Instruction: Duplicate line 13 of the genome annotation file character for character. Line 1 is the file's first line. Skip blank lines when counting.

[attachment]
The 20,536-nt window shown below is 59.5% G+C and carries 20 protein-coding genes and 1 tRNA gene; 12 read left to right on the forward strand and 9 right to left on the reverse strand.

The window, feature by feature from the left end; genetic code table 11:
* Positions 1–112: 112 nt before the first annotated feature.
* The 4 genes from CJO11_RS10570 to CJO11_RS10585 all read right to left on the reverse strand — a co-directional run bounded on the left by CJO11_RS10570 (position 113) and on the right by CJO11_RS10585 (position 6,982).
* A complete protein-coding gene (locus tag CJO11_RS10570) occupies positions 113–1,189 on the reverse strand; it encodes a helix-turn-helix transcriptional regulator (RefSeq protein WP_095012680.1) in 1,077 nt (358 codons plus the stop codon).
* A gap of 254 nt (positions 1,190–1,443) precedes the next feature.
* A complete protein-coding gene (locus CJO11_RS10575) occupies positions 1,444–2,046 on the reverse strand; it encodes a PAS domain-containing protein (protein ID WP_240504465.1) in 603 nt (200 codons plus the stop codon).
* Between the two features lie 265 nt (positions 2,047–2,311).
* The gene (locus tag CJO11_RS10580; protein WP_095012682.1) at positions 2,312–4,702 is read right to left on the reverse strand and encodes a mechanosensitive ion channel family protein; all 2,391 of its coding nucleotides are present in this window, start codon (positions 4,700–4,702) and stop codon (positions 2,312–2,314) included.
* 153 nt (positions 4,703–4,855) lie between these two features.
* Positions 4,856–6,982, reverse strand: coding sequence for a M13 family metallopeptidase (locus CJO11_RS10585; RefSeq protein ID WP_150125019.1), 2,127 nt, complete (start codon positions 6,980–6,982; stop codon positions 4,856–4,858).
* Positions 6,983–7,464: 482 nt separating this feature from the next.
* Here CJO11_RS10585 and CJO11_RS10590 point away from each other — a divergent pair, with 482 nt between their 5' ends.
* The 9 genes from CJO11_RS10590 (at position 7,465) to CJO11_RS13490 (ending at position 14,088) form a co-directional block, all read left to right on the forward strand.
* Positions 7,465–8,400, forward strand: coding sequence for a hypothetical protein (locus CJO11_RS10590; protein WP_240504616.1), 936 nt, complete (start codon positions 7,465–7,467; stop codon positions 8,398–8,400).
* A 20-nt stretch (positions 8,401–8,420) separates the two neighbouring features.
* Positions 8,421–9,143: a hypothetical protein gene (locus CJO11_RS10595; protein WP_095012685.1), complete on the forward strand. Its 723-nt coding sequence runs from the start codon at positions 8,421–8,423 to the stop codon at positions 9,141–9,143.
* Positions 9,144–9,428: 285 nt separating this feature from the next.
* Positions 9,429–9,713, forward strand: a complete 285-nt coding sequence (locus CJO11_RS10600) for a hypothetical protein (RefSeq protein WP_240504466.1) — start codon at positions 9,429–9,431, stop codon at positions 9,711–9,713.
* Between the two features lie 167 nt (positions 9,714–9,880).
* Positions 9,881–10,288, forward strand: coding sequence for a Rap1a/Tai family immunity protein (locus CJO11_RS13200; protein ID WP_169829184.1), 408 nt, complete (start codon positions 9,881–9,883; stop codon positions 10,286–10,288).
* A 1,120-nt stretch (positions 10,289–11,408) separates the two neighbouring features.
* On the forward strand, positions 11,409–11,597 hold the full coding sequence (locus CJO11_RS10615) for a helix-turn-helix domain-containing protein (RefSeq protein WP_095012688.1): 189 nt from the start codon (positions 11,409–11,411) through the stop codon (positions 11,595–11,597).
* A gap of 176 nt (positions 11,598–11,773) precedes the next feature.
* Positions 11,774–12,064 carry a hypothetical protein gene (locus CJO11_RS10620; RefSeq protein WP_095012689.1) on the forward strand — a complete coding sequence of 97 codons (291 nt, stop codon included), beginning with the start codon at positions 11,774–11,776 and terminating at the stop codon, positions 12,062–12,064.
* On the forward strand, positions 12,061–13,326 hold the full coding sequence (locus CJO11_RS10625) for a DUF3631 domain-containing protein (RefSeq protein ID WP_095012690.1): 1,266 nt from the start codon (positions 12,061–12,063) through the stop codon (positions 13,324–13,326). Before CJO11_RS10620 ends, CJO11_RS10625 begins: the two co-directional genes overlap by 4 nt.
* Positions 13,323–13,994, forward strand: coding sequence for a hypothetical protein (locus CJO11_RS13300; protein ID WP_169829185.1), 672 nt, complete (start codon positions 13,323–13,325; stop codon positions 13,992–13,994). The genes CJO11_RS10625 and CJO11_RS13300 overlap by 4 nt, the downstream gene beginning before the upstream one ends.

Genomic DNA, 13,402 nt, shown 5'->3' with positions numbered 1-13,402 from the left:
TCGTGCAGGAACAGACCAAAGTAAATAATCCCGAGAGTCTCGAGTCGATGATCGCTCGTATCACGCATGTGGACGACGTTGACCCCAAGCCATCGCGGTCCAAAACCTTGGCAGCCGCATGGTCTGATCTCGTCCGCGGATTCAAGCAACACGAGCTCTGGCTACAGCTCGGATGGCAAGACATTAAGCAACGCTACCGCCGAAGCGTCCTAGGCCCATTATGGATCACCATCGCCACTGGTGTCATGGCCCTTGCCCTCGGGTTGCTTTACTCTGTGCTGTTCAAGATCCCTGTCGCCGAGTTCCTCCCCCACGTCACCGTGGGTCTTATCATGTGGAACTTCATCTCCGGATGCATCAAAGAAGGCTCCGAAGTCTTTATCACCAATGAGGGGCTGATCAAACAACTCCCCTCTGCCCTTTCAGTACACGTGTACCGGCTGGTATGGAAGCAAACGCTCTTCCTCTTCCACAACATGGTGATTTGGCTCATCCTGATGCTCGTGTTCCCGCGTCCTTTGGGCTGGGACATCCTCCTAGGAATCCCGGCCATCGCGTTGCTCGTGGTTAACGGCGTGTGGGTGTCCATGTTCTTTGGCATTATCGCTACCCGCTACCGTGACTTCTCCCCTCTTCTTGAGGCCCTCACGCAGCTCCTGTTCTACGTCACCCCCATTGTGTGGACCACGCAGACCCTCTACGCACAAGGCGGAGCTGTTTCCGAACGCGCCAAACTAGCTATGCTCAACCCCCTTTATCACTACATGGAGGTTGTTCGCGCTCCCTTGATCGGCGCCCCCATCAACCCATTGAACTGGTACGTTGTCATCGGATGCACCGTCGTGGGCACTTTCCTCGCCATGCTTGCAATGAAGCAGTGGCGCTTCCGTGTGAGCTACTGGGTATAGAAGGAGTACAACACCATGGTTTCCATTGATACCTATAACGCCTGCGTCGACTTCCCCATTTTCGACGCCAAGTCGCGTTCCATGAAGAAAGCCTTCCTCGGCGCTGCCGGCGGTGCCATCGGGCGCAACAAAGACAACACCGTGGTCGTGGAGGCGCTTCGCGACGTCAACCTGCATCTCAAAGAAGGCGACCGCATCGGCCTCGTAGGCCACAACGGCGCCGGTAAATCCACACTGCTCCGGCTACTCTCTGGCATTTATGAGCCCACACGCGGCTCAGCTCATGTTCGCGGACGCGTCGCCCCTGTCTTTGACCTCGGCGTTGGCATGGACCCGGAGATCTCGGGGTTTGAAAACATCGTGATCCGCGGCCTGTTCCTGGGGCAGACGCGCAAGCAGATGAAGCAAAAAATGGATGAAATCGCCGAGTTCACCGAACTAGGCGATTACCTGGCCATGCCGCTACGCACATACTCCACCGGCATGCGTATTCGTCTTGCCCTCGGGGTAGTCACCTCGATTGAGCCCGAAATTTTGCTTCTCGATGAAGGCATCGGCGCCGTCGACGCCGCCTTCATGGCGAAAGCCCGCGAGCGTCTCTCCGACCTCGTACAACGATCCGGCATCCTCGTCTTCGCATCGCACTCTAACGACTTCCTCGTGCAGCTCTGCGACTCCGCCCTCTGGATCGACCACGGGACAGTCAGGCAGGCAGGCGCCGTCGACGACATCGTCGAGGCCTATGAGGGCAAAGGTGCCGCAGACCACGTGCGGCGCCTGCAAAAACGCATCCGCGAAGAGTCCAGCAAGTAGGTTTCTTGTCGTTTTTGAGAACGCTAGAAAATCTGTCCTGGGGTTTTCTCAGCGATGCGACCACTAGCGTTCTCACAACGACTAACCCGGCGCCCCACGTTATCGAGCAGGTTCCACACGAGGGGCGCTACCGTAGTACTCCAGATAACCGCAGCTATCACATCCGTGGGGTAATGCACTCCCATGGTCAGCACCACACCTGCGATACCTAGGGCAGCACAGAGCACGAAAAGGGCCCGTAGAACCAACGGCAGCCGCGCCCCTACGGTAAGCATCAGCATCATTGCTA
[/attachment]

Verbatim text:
* Here CJO11_RS10585 and CJO11_RS10590 point away from each other — a divergent pair, with 482 nt between their 5' ends.